In that day that Yeshayahu is speaking of, the Holy One of Yisrael is dwelling in their midst. The presence of Yahuwah in their midst is a great source of joy to the heart.
The prophet Yoel also speaks of this same outpouring of the Holy Spirit at the time when Yahuwah is dwelling once again in the midst of Yisrael:
Then you will know that I am in Yisrael, that I am Yahuwah your Elohim, and that there is no other; never again will my people be shamed. 'And afterward, I will pour out my Spirit on all people. Your sons and daughters will prophesy, your old men will dream dreams, your young men will see visions. Even on my servants, both men and women, I will pour out my Spirit in those days. (Yoel 2:27-29)
The prophet Zecharyah speaks of the Messianic Reign, when the King - Yahuwah Almighty himself - will be living in Yerushalayim in the midst of his people.
Zecharyah 14:16-19 Then the survivors from all the nations that have attacked Yerushalayim will go up year after year to worship the King, Yahuwah Almighty, and to celebrate the Feast of Tabernacles. If any of the peoples of the earth do not go up to Yerushalayim to worship the King, Yahuwah Almighty, they will have no rain. If the Mitzrite people do not go up and take part, they will have no rain. Yahuwah will bring on them the plague he inflicts on the nations that do not go up to celebrate the Feast of Tabernacles. This will be the punishment of Mitzrayim and the punishment of all the nations that do not go up to celebrate the Feast of Tabernacles.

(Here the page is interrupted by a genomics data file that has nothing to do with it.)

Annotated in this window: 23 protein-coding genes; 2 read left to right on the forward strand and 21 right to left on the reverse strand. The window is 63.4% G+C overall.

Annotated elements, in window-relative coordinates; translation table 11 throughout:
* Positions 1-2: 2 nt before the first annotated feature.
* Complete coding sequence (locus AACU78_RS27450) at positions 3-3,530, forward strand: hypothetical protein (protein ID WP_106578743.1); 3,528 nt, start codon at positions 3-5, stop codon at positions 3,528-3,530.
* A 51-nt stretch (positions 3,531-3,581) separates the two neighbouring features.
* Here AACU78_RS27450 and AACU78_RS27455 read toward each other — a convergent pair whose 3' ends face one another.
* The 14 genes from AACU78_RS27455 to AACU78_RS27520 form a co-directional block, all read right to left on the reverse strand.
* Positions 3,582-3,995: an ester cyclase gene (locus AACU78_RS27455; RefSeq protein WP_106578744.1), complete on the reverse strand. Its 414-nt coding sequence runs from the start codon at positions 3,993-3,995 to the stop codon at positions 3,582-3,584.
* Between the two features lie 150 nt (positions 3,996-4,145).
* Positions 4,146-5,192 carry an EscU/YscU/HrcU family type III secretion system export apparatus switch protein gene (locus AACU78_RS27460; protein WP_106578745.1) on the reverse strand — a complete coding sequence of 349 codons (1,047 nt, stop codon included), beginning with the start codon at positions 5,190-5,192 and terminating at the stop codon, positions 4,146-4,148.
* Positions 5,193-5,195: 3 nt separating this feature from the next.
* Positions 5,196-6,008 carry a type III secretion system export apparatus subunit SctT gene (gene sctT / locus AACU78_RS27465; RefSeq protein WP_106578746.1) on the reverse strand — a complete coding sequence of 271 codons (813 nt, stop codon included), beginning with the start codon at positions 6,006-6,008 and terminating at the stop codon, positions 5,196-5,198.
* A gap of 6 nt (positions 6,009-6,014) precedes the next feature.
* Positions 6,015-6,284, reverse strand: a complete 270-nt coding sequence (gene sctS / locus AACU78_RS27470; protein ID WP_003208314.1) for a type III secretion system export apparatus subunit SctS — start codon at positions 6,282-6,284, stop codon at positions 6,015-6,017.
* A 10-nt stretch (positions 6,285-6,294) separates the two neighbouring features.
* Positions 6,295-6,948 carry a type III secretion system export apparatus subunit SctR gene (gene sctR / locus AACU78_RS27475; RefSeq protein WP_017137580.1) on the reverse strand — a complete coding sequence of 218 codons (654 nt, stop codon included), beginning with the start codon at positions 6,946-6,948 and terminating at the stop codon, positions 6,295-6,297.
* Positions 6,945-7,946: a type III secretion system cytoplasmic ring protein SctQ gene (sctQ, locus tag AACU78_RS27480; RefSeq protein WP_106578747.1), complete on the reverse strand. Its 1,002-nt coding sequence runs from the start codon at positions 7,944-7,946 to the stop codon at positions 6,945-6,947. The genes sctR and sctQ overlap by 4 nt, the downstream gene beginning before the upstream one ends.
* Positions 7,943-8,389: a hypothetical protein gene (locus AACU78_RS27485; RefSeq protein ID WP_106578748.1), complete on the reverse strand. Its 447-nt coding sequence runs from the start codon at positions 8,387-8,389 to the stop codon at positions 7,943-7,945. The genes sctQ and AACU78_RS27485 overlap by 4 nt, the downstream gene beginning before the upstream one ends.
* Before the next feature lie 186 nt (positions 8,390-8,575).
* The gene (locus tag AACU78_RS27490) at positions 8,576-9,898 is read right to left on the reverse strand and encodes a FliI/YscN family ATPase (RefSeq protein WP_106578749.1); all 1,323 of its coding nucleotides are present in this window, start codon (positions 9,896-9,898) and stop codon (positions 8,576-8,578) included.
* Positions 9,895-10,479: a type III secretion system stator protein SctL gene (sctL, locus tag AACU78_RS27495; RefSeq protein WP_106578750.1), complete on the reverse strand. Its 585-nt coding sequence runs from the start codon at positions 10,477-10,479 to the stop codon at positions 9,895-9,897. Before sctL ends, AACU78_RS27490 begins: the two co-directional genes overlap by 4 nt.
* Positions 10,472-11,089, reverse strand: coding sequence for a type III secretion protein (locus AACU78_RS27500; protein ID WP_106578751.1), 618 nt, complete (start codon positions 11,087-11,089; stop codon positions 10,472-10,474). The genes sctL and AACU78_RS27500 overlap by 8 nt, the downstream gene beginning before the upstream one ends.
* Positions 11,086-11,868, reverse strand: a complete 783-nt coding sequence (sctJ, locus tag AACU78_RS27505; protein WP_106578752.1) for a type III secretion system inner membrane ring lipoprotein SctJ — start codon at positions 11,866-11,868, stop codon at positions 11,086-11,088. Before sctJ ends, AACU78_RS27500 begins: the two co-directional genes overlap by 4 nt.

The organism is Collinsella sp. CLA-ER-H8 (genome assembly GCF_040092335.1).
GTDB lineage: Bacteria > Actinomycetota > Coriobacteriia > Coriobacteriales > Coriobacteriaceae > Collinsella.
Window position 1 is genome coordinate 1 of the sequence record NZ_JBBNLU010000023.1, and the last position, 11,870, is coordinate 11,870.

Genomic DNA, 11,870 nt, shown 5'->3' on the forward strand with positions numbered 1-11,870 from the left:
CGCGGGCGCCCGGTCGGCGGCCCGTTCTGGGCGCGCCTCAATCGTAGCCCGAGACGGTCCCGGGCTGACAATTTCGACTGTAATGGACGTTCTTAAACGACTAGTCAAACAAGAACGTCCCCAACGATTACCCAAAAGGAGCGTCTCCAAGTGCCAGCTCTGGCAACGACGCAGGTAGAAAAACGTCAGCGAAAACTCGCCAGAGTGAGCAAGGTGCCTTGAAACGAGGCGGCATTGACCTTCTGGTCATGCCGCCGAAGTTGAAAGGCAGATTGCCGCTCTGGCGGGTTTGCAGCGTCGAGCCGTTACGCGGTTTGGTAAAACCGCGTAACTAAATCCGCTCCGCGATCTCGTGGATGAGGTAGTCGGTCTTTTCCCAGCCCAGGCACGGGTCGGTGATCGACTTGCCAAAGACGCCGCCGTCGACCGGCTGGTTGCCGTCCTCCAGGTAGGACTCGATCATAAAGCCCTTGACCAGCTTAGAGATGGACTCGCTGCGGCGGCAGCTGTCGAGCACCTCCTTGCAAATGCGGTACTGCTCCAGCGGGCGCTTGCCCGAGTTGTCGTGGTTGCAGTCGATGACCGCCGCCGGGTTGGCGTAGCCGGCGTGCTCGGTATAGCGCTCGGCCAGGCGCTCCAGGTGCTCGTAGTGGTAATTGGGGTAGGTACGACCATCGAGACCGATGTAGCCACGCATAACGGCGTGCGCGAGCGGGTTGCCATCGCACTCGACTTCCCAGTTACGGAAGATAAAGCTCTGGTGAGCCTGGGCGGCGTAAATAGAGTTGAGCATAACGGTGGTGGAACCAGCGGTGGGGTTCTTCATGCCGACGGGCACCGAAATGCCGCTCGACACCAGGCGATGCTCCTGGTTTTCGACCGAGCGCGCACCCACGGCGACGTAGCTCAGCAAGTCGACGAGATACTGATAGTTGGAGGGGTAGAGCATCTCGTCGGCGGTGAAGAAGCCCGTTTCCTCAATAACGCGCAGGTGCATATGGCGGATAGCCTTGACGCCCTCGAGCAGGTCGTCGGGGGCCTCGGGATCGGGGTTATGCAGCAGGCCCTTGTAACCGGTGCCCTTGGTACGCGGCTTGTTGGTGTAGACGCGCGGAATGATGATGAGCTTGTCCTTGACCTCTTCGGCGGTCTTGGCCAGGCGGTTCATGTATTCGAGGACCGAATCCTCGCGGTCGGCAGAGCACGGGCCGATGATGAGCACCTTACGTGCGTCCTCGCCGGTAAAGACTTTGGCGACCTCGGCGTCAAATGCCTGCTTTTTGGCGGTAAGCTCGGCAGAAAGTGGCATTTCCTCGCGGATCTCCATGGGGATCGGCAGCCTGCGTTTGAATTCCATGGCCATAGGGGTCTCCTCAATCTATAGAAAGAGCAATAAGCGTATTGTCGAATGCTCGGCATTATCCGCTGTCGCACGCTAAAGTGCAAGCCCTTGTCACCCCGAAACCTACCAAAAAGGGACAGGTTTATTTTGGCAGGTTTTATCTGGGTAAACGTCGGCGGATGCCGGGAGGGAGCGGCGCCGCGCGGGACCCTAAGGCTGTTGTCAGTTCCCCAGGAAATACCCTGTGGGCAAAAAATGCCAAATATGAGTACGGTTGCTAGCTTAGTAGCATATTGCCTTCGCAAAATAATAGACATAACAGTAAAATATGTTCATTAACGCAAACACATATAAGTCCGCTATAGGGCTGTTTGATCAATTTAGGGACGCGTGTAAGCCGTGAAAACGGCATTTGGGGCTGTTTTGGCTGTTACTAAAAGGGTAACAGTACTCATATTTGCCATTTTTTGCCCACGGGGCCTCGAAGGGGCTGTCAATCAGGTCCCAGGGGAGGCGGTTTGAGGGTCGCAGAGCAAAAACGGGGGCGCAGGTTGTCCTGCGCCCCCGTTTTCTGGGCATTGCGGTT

This is the time as spoken of by the Psalmist who tells us that
"I have installed my King on Zion, my holy hill." I will proclaim the decree of Yahuwah: He said to me, "You are my Son; today I have become your Father. Ask of me, and I will make the nations your inheritance, the ends of the earth your possession. You will rule them with an iron scepter. (Psalm 2:6-9)
Zecharyah tells us that during the reign of Messiah on the earth, all people will be coming up to Yerushalayim for Chag HaSukkot. And if anyone refuses to come to celebrate the feast, Yahuwah will hold back the rain so that their crops don't grow. Furthermore, plagues will infest those who don't celebrate by going up for the feast.
The Feast of Tabernacles will be observed according to all the regulations of the Torah during Messiah's reign. The feast is a reminder of how Elohim was dwelling in the midst of his people throughout human history to bless his people and provide for them. And he will be dwelling in the midst of his people in the person of Yahusha, the King of all the earth.
Finally, the prophesies of the Book of Revelation end with Elohim tabernacling with men: